Probably the most controversial announcement the PM made in his press briefing was the news that from 19 July it will be a matter of personal choice, not a legal requirement, to wear face coverings.
For many, this will have been welcome news but for others, this will give rise to genuine concerns about their Health & Safety, especially given that it coincides with the end of social distancing rules. It also comes at a time when millions of workers are being urged to return to the office having spent much of the last 15 months working from home.
There are a number of reasons why, as an employer, you need to tread carefully when it comes to
introducing and enforcing policies to either enforce the wearing of face coverings at work or, alternatively, banning the practice.
- Enforcing any blanket policy without taking into account the specific needs of individuals can, at best, run the risk of disengaging employees and at worst, lead to allegations of unfairness and discrimination.
- You may be tempted to impose different rules on those who have been vaccinated and those who haven’t. It’s essential to remember that vaccination remains entirely voluntary at the moment and, as an employer, you owe the same Health & Safety duties to all your employees, regardless of their personal choice when it comes to vaccination. For some employees vaccination may not be possible because of medical reasons, which may leave them either clinically vulnerable or extremely vulnerable. Employers should be particularly mindful of COVID-secure measures (such as continuing to wear face coverings) which may be identified as a necessary control in their individual risk assessment.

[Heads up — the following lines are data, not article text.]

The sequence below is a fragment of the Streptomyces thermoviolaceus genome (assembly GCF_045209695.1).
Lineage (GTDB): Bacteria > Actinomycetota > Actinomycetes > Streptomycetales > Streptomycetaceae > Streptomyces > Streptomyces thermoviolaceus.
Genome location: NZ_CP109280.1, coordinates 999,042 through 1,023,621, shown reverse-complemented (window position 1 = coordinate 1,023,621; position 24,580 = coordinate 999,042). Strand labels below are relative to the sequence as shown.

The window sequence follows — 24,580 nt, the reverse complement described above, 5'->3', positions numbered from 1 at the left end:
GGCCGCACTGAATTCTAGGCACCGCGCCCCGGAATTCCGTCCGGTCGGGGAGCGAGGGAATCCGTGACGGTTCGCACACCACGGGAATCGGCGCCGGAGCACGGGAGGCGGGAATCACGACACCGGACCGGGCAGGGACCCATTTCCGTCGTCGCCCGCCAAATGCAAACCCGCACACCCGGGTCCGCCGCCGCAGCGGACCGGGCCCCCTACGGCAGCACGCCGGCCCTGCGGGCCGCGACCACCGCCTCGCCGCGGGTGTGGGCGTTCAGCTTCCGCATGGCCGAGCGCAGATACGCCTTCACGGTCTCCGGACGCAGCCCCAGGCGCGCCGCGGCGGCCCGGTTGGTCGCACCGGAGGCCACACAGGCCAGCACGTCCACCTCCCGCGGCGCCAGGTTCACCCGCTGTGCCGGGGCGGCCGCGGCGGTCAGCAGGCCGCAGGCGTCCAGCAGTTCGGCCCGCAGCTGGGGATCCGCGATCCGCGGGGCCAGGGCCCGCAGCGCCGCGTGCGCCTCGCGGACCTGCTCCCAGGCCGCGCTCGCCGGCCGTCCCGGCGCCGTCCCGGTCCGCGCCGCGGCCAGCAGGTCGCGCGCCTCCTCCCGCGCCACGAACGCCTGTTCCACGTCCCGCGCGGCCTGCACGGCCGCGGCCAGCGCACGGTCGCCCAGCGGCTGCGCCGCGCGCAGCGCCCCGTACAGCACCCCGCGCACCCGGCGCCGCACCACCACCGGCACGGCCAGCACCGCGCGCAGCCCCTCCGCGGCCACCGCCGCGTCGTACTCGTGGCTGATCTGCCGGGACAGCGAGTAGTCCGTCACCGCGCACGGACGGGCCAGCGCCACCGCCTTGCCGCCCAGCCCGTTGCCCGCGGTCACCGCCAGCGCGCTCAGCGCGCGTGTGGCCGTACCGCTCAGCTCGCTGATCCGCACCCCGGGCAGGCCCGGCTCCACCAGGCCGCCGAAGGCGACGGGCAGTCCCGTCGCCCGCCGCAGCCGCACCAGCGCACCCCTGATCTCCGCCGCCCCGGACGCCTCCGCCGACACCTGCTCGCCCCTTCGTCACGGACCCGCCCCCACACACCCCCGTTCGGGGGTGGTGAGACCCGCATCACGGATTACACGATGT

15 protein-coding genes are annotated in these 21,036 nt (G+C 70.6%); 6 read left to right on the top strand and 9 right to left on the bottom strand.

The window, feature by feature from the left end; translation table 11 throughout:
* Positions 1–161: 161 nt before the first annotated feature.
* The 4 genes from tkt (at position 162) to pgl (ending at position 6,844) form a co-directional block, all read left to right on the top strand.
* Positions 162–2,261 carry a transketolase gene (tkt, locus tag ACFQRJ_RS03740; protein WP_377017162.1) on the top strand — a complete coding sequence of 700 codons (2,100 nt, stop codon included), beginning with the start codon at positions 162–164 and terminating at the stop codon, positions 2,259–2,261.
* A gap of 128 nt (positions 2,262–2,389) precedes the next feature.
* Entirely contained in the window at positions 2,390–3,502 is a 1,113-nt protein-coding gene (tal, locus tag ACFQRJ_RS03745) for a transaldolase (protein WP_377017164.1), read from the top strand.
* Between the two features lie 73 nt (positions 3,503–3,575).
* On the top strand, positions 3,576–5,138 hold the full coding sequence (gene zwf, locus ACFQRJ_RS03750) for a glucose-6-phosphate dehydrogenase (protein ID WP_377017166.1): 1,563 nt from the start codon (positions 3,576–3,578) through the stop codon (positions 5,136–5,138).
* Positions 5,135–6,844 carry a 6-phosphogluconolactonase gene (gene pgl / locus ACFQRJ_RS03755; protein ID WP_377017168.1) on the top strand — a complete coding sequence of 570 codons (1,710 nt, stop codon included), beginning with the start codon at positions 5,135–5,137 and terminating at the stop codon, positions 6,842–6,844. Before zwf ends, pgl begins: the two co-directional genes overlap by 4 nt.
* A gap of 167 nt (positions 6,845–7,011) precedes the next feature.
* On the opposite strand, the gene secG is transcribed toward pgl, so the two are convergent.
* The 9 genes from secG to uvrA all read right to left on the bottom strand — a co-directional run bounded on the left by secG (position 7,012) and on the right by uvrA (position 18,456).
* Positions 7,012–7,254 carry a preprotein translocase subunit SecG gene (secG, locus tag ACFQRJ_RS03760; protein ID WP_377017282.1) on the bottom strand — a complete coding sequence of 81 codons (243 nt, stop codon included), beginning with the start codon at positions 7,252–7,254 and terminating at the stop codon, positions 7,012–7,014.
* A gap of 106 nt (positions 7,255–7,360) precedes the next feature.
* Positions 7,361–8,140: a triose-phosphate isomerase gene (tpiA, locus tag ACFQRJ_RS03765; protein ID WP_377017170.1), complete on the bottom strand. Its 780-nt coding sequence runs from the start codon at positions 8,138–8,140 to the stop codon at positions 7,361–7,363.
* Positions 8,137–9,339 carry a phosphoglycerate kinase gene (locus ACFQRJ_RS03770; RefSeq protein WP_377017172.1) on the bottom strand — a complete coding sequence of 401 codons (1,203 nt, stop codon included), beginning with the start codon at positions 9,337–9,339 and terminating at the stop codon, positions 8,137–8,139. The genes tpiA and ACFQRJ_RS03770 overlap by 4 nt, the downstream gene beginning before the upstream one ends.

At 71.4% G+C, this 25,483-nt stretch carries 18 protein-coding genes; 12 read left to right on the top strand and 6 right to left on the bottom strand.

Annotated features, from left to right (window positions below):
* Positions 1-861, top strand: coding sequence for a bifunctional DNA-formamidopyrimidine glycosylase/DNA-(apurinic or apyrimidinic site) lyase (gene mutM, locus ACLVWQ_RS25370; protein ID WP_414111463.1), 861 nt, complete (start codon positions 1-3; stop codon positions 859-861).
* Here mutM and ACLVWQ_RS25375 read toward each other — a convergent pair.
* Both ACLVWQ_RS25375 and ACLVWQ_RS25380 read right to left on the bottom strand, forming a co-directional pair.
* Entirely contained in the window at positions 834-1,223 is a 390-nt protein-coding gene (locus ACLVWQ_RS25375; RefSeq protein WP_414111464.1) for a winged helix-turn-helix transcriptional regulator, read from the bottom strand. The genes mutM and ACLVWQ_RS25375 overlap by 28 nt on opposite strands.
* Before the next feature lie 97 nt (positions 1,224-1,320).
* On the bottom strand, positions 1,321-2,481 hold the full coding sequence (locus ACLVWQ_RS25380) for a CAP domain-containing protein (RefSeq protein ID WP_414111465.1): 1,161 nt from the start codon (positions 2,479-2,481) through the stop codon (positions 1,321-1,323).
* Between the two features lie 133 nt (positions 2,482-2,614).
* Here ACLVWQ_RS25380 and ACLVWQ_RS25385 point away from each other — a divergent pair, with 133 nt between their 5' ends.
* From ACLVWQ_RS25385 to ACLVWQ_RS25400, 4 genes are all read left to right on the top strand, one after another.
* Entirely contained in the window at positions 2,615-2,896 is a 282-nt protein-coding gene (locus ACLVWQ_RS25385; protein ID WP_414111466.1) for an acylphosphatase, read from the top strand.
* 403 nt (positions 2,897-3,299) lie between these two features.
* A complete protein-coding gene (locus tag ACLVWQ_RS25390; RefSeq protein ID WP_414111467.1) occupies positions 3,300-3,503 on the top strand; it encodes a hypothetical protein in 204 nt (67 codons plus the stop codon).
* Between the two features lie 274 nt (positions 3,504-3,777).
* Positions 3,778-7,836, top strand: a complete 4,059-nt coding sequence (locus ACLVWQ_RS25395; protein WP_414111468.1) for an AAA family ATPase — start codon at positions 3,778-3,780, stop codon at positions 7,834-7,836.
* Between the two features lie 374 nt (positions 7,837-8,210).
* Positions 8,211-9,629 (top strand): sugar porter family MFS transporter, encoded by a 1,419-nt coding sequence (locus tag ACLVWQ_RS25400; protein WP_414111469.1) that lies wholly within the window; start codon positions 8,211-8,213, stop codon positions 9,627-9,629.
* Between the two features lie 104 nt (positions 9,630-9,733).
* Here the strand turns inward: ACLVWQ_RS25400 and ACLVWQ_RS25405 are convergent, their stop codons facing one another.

- Be careful not to single out those who haven’t been vaccinated for different treatment -particularly where the reason they haven’t been vaccinated is disability related, as this would be discriminatory. A rule that every employee who’s not been vaccinated must wear a face covering whereas others do not would bring risks for you as an employer, especially given that the rationale for face coverings has always been primarily to protect others through minimising transmission rather than providing protection from infection.
- It’s important for employers to decide whether they’re going to leave this as a matter of individual choice or impose specific rules. If you choose to impose specific rules, your policy must be sufficiently flexible to take into account individual needs and managers must exercise any discretion both fairly and consistently. If leaving it down to personal choice, you should recognise the potential for conflict among colleagues on what is often a strongly held and personal opinion – particularly so where colleagues have just returned to the office and mental health pressures on the workforce are enormous.A clearly communicated policy, which is implemented empathetically and flexibly to take into account individual needs, and which makes it clear that colleagues are to be treated with courtesy and respect at all times, will be key to getting this right.
What if an employee has been shielding and is nervous to return?
As of 1 April, the government officially paused shielding, although clinically extremely vulnerable people are advised to continue to take extra precautions to protect themselves. Before asking a (previously) shielding employee to return to work, you should first carry out an individual risk assessment to make sure it’s safe for them to return. This is also necessary to help reassure them that their safety is a top priority. If it isn’t assessed as safe at this stage to ask them to return to the workplace, then you could potentially keep them on furlough or ask them to continue working from home.
If you do assess the workplace as safe, then you should speak to the employee and demonstrate to them that you have introduced the necessary measures to keep them safe . You should ask them to outline exactly what they feel nervous about and how you have addressed these areas. If the workplace is safe and you do need them to return, then you may need to take formal steps to
require them back to work. However, this would need delicate handling and individual advice about the particular case.